- About this Journal ·
- Abstracting and Indexing ·
- Aims and Scope ·
- Article Processing Charges ·
- Articles in Press ·
- Author Guidelines ·
- Bibliographic Information ·
- Citations to this Journal ·
- Contact Information ·
- Editorial Board ·
- Editorial Workflow ·
- Free eTOC Alerts ·
- Publication Ethics ·
- Submit a Manuscript ·
- Subscription Information ·
- Table of Contents
Volume 2013 (2013), Article ID 843793, 5 pages
Evaluation of the Benefit of Routine Intraoperative Frozen Section Analysis of Sentinel Lymph Nodes in Breast Cancer
1Department of Surgery, Gelderse Vallei Hospital, 6716 RP Ede, The Netherlands
2Department of Pathology, Rijnstate Hospital, 6518 AD Arnhem, The Netherlands
Received 7 July 2013; Accepted 13 August 2013
Academic Editors: T. Kozu, S. I. Mohammed, and M. Santarosa
Copyright © 2013 C. M. T. P. Francissen et al. This is an open access article distributed under the Creative Commons Attribution License, which permits unrestricted use, distribution, and reproduction in any medium, provided the original work is properly cited.
Aims. Intraoperative analysis of the sentinel lymph node (SLN) by frozen section (FS) allows for immediate axillary lymph node dissection (ALND) in case of metastatic disease in patients with breast cancer. The aim of this study is to evaluate the benefit of intraoperative FS, with regard to false negative rate (FNR) and influence on operation time. Materials and Methods. Intraoperative analysis of the SLN by FS was performed on 628 patients between January 2005 and October 2009. Patients were retrospectively studied. Results. FS accurately predicted axillary status in 525 patients (83.6%). There were 78 true positive findings (12.4%), of which there are 66 macrometastases (84.6%), 2 false positive findings (0.3%), and 101 false negative findings (16.1%), of which there are 65 micrometastases and isolated tumour cells (64.4%) resulting in an FNR of 56.4%. Additional operation time of a secondary ALND after wide local excision and SLNB is 17 minutes, in case of ablative surgery 35 minutes. The SLN was negative in 449 patients (71.5%), making their scheduled operation time unnecessary. Conclusions. FS was associated with a high false negative rate (FNR) in our population, and the use of telepathology caused an increase in this rate. Only 12.4% of the patients benefited from intraoperative FS, as secondary ALND could be avoided, so FS may be indicated for a selected group of patients.
Axillary lymph node status is still considered the most important prognostic factor in patients with breast cancer. With the ongoing improvement of breast cancer screening programs, more patients are diagnosed at an earlier stage, leading to less nodal involvement. Sentinel lymph node biopsy (SLNB) has been established as a reliable method to evaluate the lymph node status of the axilla, making standard axillary lymph node dissection (ALND) unnecessary. Compared to ALND, SLNB is associated with less morbidity. Intraoperative analysis of the sentinel node by frozen section (FS) allows for immediate ALND when a metastasis is found in the sentinel node, thus avoiding a second procedure. However, among the drawbacks of FS are (1) the possibility of false negative and false positive results and (2) increase in operation time, because extra time is scheduled in advance in case the FS turns out to be positive. The sensitivity of FS has been reported to range from 58% to 76%, depending on tumour characteristics (e.g., tumour size) and the method of pathological examination [1–6].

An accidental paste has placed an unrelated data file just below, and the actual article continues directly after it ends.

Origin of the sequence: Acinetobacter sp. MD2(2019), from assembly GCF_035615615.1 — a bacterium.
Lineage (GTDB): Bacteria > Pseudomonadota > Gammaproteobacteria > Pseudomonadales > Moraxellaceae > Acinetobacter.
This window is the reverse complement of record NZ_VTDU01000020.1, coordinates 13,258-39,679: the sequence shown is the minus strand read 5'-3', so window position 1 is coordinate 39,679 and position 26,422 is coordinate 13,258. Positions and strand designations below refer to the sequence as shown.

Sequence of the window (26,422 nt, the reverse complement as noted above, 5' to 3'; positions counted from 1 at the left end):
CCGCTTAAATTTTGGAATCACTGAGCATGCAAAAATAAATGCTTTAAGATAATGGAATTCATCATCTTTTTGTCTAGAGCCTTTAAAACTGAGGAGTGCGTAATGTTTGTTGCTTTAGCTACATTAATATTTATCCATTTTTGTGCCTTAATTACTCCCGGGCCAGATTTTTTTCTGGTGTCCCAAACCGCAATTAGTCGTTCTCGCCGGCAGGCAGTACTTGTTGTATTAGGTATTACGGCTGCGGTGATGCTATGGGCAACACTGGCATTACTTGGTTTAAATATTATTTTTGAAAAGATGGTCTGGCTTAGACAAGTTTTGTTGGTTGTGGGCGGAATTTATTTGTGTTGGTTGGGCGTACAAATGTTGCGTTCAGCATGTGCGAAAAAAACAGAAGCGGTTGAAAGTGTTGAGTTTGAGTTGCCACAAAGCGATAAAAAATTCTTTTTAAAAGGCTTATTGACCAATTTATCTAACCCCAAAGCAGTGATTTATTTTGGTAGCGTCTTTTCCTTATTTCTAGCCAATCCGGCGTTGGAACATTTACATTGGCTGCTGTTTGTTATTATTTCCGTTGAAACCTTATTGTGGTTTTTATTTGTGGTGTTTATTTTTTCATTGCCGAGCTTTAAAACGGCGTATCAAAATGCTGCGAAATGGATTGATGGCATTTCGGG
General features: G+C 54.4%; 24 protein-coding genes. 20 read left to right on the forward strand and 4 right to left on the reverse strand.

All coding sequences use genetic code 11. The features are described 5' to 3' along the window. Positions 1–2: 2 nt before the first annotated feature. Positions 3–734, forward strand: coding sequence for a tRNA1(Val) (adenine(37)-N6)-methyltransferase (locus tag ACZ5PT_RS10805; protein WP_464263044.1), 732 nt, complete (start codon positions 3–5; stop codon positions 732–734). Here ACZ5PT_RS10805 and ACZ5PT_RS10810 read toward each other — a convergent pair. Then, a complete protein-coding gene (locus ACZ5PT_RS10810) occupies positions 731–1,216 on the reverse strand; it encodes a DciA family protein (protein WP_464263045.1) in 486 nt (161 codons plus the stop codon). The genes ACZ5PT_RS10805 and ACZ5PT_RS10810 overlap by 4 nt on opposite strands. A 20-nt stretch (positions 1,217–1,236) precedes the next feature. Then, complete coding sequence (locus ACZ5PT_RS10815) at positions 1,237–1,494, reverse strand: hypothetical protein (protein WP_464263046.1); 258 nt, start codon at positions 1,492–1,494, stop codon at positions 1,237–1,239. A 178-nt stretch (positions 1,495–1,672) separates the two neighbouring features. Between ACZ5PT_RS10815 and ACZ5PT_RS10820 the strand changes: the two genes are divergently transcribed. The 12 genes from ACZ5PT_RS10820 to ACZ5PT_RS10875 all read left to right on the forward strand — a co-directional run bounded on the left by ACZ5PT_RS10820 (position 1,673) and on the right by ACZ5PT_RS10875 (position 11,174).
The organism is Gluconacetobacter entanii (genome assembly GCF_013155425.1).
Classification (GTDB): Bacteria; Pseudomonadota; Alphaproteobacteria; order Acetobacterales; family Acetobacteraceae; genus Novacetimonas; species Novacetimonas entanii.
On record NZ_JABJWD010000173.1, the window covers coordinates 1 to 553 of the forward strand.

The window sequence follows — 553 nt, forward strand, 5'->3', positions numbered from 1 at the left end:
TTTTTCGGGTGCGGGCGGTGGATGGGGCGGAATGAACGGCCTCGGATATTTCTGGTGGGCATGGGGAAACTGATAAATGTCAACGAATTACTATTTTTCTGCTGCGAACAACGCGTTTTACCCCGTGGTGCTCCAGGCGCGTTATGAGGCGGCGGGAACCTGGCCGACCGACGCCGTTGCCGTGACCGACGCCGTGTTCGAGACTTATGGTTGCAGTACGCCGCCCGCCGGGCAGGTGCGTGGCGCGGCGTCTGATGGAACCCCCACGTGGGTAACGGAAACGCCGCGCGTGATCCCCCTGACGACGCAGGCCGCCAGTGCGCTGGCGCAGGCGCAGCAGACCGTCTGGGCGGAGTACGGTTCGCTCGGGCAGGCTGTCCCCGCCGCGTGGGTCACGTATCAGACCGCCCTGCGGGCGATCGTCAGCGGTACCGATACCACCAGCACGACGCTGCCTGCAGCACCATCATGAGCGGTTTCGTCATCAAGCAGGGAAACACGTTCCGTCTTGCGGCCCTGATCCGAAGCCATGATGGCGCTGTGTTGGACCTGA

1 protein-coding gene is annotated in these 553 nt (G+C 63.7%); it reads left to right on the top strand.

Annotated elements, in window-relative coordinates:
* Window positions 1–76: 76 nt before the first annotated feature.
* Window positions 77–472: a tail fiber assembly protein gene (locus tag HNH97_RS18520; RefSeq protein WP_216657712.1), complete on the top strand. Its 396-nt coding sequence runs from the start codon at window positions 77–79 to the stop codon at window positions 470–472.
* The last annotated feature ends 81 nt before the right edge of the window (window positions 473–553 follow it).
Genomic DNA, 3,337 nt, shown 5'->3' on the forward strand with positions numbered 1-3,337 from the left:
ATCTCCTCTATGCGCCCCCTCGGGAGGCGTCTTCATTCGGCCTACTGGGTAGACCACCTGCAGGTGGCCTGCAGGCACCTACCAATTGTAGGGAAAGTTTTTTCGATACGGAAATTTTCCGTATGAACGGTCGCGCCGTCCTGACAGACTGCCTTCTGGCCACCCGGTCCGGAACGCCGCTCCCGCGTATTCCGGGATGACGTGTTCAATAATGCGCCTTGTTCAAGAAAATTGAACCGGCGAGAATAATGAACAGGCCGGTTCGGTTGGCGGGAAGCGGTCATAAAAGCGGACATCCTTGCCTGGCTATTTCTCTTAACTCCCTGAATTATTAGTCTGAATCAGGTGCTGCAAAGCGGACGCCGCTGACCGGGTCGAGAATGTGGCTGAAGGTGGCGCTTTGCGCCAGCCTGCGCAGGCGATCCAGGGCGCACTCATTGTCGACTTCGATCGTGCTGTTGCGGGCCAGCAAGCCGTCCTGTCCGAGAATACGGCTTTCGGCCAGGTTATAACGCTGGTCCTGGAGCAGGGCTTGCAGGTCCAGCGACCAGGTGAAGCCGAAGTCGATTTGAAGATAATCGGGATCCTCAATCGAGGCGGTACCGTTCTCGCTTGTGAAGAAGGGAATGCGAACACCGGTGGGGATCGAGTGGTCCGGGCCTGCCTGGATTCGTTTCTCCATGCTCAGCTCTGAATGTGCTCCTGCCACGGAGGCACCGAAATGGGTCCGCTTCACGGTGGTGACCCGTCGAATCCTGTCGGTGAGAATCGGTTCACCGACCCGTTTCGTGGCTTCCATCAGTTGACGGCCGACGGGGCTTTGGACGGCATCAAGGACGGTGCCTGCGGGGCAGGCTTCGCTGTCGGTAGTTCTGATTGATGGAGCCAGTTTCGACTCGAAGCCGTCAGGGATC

This study was designed to evaluate the benefit of FS in our hospital, with regard to the false negative rate (FNR) and true positive results, as well as the additional operation times. By comparing the operation times of the different procedures we evaluated if intraoperative FS of the SLNB is either time saving or time consuming.
2. Materials and Methods
From a prospectively collected database of breast cancer patients, 628 patients with invasive breast cancer who underwent SLNB with FS between January 1st, 2005 and October 1st, 2009 were selected. Patients with ductal carcinoma in situ and/or failure of the SLNB procedure were excluded. None of the selected patients were treated neoadjuvant before SLNB. Operation times were retrospectively collected from a separate database, which is kept by the department of anaesthesiology.
2.2. Lymph Node Mapping
Sentinel lymph node (SLN) mapping was performed by using lymphoscintigraphy with or without patent blue dye. On the day of operation, lymphoscintigraphy was performed by injecting 77 MBq 99-Tc nanocolloid in different depots (total amount 0.8 mL) peritumoural or periareolar. Scans of the involved breast and axilla were first acquired 30 minutes after injection. In case of no visible activity, scans were repeated 2 hours after tracer injection. Patent blue dye was injected immediately before surgery. During surgery, the SLN was localized by using a gamma probe. All blue and/or radioactive nodes counting 10-fold ex vivo relative to the background were regarded as SLNs and sent for FS.